Intrusion Detection for Aluminum Protection

Integrated system helps solve Aluma's metal theft problem


The buying and selling of metal scrap has been in practice since ancient times and today has become a multi-billion-dollar business. Machinery outlets, manufacturers, the government and various industries contribute to the collection of metal scraps. Metal scrap includes various forms of aluminum, including cans, used pipe, automobiles, appliances, sheet metal buildings, pots, computer components, pans, bicycles, lawn furniture, copper wire, obsolete equipment, old structural steel building frames, tin cans, and so on.

The metal scrap business might not sound glamorous, but many a fortune has been built around this premise, which is why it has become such a hot target for many thieves around the country.

The problem of metal theft is ever-present, but it has boomed in recent years. In fact, legislation has been introduced or been passed in many states as a preventative measure to combat this growing problem.

Thieves increasingly turn to stealing copper wire, aluminum or metal piping to trade for an easy dollar. Desperate to take advantage of higher metal prices, they are now even dressing as construction workers to steal wire from power lines or streetlights. Stolen metal is also difficult, if not impossible, to track, making it an even more appealing prospect to thieves.

According to law enforcement authorities, metal theft has become increasingly more expensive the past few years as thieves have started targeting public utilities and private businesses for loads of copper, brass, or aluminum, costing taxpayers tens of thousands of dollars. The problem now extends well beyond just the metal buyer or seller; it reaches everyday people like you and me.

Aluma's Challenge

Founded in 1964 as a Chicago insulation contractor, Aluma's Brand Energy and Infrastructure Services (Aluma) is a provider of specialty multi-craft services to the North American downstream energy infrastructure market. Its portfolio of service offerings includes work access, specialty coatings, abrasive blasting, insulation, refractory, corrosion protection, weatherproofing and other related crafts. Aluma operates in four key energy sectors: refining, Canadian oil sands, petrochemical and power generation. The company also serves the infrastructure construction markets throughout North America and in strategic international regions.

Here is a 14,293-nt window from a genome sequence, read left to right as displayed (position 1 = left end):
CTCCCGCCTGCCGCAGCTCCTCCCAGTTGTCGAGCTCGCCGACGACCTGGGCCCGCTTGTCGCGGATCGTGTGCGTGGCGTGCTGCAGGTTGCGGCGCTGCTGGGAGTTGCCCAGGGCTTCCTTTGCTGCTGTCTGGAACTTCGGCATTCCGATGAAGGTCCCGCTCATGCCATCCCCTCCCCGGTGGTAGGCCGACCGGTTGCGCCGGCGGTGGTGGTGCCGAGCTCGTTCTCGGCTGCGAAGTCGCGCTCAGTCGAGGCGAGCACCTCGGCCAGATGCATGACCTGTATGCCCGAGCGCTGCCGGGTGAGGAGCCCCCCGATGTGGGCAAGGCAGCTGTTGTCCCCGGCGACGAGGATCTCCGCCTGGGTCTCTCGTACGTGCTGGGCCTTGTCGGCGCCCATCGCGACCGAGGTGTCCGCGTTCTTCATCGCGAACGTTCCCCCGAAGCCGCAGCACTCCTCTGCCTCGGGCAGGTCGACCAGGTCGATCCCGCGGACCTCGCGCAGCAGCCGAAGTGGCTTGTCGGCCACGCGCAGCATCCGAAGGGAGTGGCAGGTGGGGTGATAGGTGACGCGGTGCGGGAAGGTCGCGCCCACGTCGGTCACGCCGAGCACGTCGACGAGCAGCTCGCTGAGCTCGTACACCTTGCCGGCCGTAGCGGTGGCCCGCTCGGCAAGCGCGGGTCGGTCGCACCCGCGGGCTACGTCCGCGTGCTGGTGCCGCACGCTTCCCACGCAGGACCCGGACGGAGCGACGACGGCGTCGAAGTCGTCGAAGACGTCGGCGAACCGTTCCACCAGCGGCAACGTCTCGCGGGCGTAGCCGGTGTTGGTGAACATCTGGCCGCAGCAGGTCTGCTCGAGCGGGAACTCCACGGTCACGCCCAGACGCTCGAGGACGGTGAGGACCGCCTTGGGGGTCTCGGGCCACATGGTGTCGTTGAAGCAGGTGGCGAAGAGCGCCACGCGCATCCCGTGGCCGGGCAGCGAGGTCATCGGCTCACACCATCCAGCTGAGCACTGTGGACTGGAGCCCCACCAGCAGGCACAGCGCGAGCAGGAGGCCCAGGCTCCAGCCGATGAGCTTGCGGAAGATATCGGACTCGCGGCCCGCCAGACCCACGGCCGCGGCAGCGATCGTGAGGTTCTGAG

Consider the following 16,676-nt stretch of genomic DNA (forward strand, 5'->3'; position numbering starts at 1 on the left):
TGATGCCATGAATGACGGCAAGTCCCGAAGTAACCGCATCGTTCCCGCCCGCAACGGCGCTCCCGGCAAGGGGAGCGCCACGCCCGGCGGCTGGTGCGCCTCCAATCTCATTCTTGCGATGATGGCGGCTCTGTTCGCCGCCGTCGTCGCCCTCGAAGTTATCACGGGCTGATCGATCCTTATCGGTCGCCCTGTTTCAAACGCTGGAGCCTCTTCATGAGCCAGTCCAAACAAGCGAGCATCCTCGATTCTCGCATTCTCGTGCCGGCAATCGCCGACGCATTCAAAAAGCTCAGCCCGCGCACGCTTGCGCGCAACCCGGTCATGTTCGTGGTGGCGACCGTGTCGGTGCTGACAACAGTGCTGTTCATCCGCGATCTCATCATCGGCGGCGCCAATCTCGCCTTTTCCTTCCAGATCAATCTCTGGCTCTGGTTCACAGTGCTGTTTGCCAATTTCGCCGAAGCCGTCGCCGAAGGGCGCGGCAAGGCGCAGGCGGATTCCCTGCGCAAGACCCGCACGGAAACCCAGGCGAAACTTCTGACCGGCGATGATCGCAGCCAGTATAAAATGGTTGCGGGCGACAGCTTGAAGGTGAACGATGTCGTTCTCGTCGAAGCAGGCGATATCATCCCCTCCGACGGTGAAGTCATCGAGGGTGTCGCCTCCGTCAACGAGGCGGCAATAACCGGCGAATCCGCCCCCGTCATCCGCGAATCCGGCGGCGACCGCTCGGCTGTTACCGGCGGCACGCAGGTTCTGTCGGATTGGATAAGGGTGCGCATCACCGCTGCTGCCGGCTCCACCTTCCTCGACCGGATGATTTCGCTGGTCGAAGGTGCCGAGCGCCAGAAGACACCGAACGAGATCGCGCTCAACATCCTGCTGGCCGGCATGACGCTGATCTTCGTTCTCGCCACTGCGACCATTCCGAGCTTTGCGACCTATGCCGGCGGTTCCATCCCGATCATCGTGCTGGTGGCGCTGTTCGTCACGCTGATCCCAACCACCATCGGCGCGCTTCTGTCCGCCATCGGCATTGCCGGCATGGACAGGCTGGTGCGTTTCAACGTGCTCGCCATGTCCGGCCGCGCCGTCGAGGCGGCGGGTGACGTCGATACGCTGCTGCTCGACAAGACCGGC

In conjunction with its services offering, Aluma maintains a six-acre open yard facility for warehousing the raw, high-priced aluminum and stainless steel it uses for construction projects. Because the storage facility is out in the open, it is easy prey for thieves to steal the expensive metal during the night. Thieves would break in through the perimeter fences and steal thousands of dollars of metal for scrap. After weeks of seeing an increase in theft, the company decided it was time to take some action.

At first, Aluma officials thought physical security was the best solution, so it hired a security guard for night and weekend patrols. The problem with this approach is that it was costly. Aluma found it was spending $10,000 a month - a direct hit against its profits - and at a time when the economy was down. At this pace of expense, the company quickly realized it needed a different, more cost-effective solution, but one that would still be as effective.

Aluma called on Homeland Security Group (HSG), the security division of Easter's Security Solutions, to come up with a solution. HSG met with Aluma officials and determined that putting in a video camera surveillance system with a central station would be a good solution to its problem. It would serve as the "eyes and ears" for the company, much as an on-premise security guard would, but at a fraction of the cost.

After installing the initial surveillance system, an unforeseen problem occurred - false alarms. The camera's video analytics feature had a high incidence of false alarms in the outdoor environment. If the wind blew or if it rained, alarms would go off and a reporting party would be dispatched to investigate, which cost time and additional expense. HSG needed to protect the premises with a solution that could withstand a challenging outdoor environment.

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